Researchers asked adolescents questions such as, “Do you know where your parents met?” “Do you know where your grandparents grew up?” “Do you know of something terrible that happened in your family?” 

Those who know the answers to more of those questions, says developmental psychologist Robyn Fivush, “show higher self-esteem, fewer behavior problems, and more resilience in the face of difficulties.” This may be because knowing those things gives them more tools to deal with what life holds in store for them. 

“Adolescents are facing the challenge of figuring out who they are in the world,” Fivush says. “Why am I the person I am? How did I become this way? And a lot of that is about the family I came from. Adolescents use those stories to create models of how the world should look, what a person should be like. We think adolescents are not listening. But they are. They really want these stories.”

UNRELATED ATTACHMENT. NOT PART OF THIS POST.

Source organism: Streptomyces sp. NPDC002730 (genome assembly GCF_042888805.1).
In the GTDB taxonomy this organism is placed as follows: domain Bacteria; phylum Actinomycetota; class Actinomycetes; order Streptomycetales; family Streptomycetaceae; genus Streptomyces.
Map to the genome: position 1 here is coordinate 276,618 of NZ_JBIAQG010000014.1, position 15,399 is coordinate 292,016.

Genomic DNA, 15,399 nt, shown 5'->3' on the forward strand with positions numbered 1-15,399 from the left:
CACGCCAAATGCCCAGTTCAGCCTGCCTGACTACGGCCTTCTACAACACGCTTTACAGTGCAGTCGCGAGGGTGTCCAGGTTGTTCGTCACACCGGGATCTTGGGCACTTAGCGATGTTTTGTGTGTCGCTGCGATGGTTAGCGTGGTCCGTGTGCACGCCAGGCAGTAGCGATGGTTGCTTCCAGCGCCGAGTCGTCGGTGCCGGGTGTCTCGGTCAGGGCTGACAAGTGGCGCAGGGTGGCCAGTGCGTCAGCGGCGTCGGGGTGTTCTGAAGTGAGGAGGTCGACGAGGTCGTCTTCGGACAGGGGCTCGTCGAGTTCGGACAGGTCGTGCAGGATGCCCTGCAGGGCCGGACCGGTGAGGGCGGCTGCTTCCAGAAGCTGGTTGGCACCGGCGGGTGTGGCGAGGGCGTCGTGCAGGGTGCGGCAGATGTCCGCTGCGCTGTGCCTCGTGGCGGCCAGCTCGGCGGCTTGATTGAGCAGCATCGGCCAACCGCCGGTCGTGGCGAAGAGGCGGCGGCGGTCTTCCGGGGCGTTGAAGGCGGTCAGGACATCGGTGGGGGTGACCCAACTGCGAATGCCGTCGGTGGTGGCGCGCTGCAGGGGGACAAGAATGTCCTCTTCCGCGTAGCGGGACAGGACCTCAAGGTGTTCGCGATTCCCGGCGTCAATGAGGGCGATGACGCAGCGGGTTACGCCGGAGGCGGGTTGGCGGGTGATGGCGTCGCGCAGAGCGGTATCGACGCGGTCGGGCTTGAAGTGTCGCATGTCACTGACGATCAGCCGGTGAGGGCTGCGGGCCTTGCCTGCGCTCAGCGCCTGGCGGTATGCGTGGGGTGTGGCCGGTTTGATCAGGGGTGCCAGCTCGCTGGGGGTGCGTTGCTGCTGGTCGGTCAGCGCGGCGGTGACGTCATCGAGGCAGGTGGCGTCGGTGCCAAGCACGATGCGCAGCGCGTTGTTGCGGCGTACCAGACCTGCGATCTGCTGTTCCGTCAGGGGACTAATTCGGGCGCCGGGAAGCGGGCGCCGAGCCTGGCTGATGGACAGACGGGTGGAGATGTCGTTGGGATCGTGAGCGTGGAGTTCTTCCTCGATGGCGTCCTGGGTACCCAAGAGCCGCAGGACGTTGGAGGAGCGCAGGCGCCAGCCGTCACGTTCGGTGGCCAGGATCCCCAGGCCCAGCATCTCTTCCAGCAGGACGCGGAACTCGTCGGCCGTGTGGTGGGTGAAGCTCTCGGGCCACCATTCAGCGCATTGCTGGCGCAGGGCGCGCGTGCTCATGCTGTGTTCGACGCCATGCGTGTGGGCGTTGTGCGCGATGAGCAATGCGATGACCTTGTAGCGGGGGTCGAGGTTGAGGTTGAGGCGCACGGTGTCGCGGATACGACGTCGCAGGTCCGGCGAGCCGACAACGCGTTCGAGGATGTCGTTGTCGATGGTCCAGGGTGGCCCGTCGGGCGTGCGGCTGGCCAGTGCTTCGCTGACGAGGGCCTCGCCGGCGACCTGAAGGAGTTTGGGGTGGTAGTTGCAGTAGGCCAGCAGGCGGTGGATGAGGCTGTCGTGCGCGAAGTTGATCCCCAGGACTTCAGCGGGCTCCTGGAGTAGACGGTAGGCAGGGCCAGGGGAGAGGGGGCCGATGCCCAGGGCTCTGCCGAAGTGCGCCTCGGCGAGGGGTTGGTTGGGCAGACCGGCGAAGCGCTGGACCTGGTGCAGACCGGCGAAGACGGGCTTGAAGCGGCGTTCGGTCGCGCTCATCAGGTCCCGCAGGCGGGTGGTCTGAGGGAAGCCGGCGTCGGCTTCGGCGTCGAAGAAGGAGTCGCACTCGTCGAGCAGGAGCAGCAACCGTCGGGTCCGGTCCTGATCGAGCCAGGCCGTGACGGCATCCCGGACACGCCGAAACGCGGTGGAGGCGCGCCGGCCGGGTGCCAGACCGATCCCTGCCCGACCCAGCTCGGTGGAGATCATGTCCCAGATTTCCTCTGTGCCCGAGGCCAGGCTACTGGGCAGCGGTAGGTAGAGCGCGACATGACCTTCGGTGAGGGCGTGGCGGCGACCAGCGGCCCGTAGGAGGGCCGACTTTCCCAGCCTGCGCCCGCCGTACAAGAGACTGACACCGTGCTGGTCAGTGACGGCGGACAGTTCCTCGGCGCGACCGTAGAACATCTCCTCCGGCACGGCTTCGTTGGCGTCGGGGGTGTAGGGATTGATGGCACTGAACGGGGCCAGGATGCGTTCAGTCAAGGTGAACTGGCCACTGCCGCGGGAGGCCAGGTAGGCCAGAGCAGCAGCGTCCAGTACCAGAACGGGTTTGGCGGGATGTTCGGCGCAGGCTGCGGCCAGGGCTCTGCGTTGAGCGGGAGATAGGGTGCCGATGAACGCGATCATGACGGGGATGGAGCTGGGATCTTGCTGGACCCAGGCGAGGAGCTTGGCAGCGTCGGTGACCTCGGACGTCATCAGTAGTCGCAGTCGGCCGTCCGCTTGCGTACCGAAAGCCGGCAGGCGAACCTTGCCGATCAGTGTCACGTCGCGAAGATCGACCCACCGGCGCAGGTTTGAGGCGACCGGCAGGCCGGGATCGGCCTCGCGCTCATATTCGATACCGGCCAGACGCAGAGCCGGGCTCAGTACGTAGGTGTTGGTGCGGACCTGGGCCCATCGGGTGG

Growing up, I knew some stories from my mom’s side of the family but few from my dad’s, other than that they came from what is now the Czech Republic and that occasionally we would eat pastries filled with enough poppy seeds to fail a drug test. 

Over the years I had tried to get him to tell me some family stories. But his accounts were disjointed and hard to follow. In terms Fivush and others use, they lacked narrative “coherence.”